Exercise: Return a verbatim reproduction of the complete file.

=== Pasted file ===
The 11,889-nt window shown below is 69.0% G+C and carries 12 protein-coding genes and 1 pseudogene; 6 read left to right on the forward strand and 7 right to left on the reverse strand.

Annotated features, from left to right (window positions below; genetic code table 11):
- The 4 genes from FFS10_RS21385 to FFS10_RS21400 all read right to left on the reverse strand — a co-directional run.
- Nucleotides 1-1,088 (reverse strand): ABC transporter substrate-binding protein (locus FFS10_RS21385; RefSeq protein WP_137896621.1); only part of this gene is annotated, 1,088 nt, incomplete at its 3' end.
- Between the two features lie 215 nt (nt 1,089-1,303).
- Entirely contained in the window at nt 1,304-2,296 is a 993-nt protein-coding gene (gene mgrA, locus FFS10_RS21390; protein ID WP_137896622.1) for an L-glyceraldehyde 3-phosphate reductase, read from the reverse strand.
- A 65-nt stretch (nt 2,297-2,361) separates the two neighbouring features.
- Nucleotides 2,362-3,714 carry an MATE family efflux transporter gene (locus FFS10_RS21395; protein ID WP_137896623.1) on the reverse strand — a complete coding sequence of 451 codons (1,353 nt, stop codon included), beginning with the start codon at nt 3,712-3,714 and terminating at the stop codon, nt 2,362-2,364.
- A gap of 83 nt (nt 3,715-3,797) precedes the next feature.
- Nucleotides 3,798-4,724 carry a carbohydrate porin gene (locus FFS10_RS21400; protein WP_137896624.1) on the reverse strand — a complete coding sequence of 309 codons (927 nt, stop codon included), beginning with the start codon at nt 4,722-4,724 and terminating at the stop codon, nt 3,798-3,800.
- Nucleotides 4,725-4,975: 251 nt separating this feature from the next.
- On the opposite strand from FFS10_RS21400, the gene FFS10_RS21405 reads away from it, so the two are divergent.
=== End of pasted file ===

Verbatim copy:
The 11,889-nt window shown below is 69.0% G+C and carries 12 protein-coding genes and 1 pseudogene; 6 read left to right on the forward strand and 7 right to left on the reverse strand.

Annotated features, from left to right (window positions below; genetic code table 11):
- The 4 genes from FFS10_RS21385 to FFS10_RS21400 all read right to left on the reverse strand — a co-directional run.
- Nucleotides 1-1,088 (reverse strand): ABC transporter substrate-binding protein (locus FFS10_RS21385; RefSeq protein WP_137896621.1); only part of this gene is annotated, 1,088 nt, incomplete at its 3' end.
- Between the two features lie 215 nt (nt 1,089-1,303).
- Entirely contained in the window at nt 1,304-2,296 is a 993-nt protein-coding gene (gene mgrA, locus FFS10_RS21390; protein ID WP_137896622.1) for an L-glyceraldehyde 3-phosphate reductase, read from the reverse strand.
- A 65-nt stretch (nt 2,297-2,361) separates the two neighbouring features.
- Nucleotides 2,362-3,714 carry an MATE family efflux transporter gene (locus FFS10_RS21395; protein ID WP_137896623.1) on the reverse strand — a complete coding sequence of 451 codons (1,353 nt, stop codon included), beginning with the start codon at nt 3,712-3,714 and terminating at the stop codon, nt 2,362-2,364.
- A gap of 83 nt (nt 3,715-3,797) precedes the next feature.
- Nucleotides 3,798-4,724 carry a carbohydrate porin gene (locus FFS10_RS21400; protein WP_137896624.1) on the reverse strand — a complete coding sequence of 309 codons (927 nt, stop codon included), beginning with the start codon at nt 4,722-4,724 and terminating at the stop codon, nt 3,798-3,800.
- Nucleotides 4,725-4,975: 251 nt separating this feature from the next.
- On the opposite strand from FFS10_RS21400, the gene FFS10_RS21405 reads away from it, so the two are divergent.